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dc.contributor.authorMaracle, Amanda
dc.contributor.otherQueen's University (Kingston, Ont.). Theses (Queen's University (Kingston, Ont.))en
dc.date2012-09-28 09:28:10.705en
dc.date.accessioned2012-09-28T15:11:44Z
dc.date.available2012-09-28T15:11:44Z
dc.date.issued2012-09-28
dc.identifier.urihttp://hdl.handle.net/1974/7537
dc.descriptionThesis (Master, Psychology) -- Queen's University, 2012-09-28 09:28:10.705en
dc.description.abstractThe behavioural and neurological effects of excessive sucrose intake overlap with those of abused drugs, suggesting that sucrose bingeing should be categorized with addictive disorders. Behaviorally, a primary characteristic of drug addiction is compulsive responding, manifested as an inability to inhibit drug intake despite negative consequences. We examined whether excessive sucrose self-administration produces these behavioural patterns using a validated rat model of sucrose bingeing (Avena et al., 2008) and investigated potential neurophysiological correlates with brain slice electrophysiology. Rats (n = 8-16 per group) received 12 or 24 hour access to a 10% sucrose solution and food, while control groups received food only or a 0.1% saccharin solution with food, each day for 28 days. Sucrose/saccharin/food consumption and weight were recorded daily. Compulsive responding for sucrose was assessed one or 28 days after the final self-administration session using a conditioned suppression paradigm. Persistent responding in the presence of a cue (tone) predicting a negative outcome (0.5 mA footshock) was used as a measure of compulsive responding. Only rats given 12-hour access to sucrose developed a binge pattern of intake, in which solution consumption increased dramatically during the first hour of each session. This group also developed compulsive responding for sucrose, exhibiting a reduced conditioned suppression effect following both one day and 28 days of abstinence. At a neural level, there was a switch in direction (from reduction to enhancement) in dopaminergic (DA) modulation of GABA synaptic transmission in the oval bed nucleus of the stria terminalis (ovBNST) of rats that developed a binge pattern of sucrose intake. This switch was similar to that recently observed in rats displaying enhanced motivation to self-administer cocaine. Therefore, excessive intermittent sucrose consumption produces compulsive responding and this shift from controlled to compulsive intake may involve the same neural mechanisms that underlie excessive cocaine self-administration.en_US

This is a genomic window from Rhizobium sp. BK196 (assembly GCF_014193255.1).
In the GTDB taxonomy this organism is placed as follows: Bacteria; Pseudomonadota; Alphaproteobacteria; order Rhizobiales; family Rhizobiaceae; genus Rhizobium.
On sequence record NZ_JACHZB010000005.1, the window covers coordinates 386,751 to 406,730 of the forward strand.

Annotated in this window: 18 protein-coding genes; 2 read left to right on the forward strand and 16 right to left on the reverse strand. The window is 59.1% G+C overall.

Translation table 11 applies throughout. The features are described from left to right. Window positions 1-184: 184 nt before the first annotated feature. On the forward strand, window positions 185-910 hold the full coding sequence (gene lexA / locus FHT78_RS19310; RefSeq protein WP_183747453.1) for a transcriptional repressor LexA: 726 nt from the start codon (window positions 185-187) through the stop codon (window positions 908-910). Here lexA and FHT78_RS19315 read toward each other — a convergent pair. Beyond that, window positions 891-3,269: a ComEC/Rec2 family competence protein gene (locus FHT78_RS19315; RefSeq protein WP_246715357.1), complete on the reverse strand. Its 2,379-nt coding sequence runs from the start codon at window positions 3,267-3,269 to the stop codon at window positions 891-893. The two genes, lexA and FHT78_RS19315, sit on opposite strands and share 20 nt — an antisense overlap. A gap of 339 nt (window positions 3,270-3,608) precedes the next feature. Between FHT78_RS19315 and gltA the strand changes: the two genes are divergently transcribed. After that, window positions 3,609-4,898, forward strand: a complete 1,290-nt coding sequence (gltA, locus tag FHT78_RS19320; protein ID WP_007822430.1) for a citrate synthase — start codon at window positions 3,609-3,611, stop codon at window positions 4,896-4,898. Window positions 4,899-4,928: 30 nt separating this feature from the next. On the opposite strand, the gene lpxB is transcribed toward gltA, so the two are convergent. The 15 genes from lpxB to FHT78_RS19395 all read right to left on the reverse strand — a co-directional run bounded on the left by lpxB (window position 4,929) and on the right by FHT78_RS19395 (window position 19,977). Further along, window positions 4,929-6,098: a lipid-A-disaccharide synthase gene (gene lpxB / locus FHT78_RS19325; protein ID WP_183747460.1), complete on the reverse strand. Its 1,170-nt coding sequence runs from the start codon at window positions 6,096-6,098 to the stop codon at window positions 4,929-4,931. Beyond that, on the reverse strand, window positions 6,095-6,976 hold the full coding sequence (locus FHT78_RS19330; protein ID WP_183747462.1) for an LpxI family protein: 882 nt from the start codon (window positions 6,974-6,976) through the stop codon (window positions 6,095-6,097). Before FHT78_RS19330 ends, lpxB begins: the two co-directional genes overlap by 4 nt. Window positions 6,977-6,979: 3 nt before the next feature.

dc.languageenen
dc.language.isoenen_US
dc.relation.ispartofseriesCanadian thesesen
dc.rightsThis publication is made available by the authority of the copyright owner solely for the purpose of private study and research and may not be copied or reproduced except as permitted by the copyright laws without written authority from the copyright owner.en
dc.subjectsucrose bingeingen_US
dc.subjectraten_US
dc.subjectaddictionen_US
dc.titleBehavioral and Neurological Changes Associated with Sucrose Bingeingen_US
dc.typethesisen_US
dc.description.degreeMasteren
dc.contributor.supervisorOlmstead, Mary C.en
dc.contributor.departmentPsychologyen


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